Adults with Autism at Higher Risk for Problematic Internet Use & Gaming Disorder

Impulse Control and Response Inhibition Deficits Can Lead to Internet & Gaming Addictions

The majority of the 21 research articles included in a new systematic literature review have found positive associations between problematic internet use (PIU) and gaming disorder (GD) for adults with autism. Immediately into this research, the review’s authors needed to determine abnormal levels of internet use and gaming. The team decided that PIU would be characterized as a lack of control concerning time spent on the internet, a preoccupation with the internet, mood changes and withdrawal symptoms when not using the internet, as well as consequences in personal, social, and professional domains due to excessive internet use. For GD, the team used the DSM-5 ‘s emerging measures and models criteria for defining the disorder. These measures and criteria include: preoccupation with games, withdrawal symptoms, tolerance, a lack of self-control concerning video gameplay, a loss of interest in hobbies, continuation and escalation despite consequences, deception around the amount of time spent gaming, use of gaming to escape negative feelings and consequences including risking or losing a job or relationship due to gaming. The review pointed out that PIU and GD have been previously linked with comorbid conditions experienced with autism such as depression, anxiety, and ADHD. The research team speculated that people on the spectrum may use gaming and excessive internet use as a way to avoid face-to-face social interactions, taking out the possibility of misinterpreting social cues. On a positive note, the review pointed to earlier research which demonstrated that adults with autism feel a sense of liberation and felt more equal to their peers while surfing the web. However, on the other hand, the team highlighted the risk individuals on the spectrum have of fixating on the internet and video games due to their tendency to engage in restrictive and repetitive behaviors. This conduct puts people with autism at risk for developing addictions to these technologies. Unfortunately, the review did not disclose many definitive findings, except that males are more likely to exhibit both PIU and GD. The review authors call for more research and feel that identifying PIU and GD is very important so that interventions can be developed to stop these addictions. Ultimately, they hope for a day where preemptive interventions can prevent these conditions from developing in the first place.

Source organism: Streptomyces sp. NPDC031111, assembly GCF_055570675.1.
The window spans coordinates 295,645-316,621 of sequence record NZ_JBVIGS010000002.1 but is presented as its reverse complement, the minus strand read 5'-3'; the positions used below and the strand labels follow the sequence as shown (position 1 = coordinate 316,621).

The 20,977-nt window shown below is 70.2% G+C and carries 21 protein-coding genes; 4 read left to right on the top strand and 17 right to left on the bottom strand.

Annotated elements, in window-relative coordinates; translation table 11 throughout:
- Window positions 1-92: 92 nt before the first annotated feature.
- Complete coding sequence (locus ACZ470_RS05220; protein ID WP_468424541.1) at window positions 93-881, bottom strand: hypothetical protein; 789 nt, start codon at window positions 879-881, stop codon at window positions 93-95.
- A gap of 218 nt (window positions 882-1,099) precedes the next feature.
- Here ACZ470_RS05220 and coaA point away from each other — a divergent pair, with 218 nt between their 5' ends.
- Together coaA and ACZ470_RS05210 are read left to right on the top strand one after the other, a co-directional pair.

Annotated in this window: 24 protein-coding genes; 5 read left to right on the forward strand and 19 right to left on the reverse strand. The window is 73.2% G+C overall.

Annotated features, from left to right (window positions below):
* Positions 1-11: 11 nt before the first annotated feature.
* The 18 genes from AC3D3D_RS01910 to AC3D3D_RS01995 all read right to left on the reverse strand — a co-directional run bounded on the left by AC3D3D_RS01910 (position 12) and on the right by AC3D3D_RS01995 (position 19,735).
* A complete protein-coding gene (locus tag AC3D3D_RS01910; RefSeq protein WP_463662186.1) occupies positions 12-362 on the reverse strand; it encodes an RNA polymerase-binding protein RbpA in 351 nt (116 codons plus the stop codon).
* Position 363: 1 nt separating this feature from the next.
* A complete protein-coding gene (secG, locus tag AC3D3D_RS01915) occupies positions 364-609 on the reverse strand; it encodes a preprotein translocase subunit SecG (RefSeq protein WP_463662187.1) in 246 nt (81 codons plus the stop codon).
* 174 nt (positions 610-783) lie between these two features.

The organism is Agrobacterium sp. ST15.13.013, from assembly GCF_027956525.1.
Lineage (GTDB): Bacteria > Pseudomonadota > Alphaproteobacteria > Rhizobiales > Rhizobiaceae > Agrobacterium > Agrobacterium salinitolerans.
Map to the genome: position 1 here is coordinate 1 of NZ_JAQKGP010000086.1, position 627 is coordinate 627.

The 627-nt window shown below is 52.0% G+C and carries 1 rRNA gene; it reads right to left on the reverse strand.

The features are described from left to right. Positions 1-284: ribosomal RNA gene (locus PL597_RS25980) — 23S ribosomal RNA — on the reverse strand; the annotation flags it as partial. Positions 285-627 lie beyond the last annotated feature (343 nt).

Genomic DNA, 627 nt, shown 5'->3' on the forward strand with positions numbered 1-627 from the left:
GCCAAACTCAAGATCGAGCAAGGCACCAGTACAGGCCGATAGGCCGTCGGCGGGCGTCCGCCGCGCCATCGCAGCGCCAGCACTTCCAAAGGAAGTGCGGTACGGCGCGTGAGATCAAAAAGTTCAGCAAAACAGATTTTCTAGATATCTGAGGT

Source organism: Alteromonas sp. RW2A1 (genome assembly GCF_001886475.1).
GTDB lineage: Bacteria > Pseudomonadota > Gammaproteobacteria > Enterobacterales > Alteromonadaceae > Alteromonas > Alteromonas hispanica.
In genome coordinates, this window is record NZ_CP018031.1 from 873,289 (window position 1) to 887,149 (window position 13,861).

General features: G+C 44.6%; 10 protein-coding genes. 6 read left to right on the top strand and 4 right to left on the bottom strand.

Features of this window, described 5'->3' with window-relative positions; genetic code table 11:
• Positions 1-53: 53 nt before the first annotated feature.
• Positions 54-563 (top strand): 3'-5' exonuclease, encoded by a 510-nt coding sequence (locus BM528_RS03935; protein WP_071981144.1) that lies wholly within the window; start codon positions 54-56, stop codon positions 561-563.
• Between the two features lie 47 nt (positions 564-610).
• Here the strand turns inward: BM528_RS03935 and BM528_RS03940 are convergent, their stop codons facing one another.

Original Study

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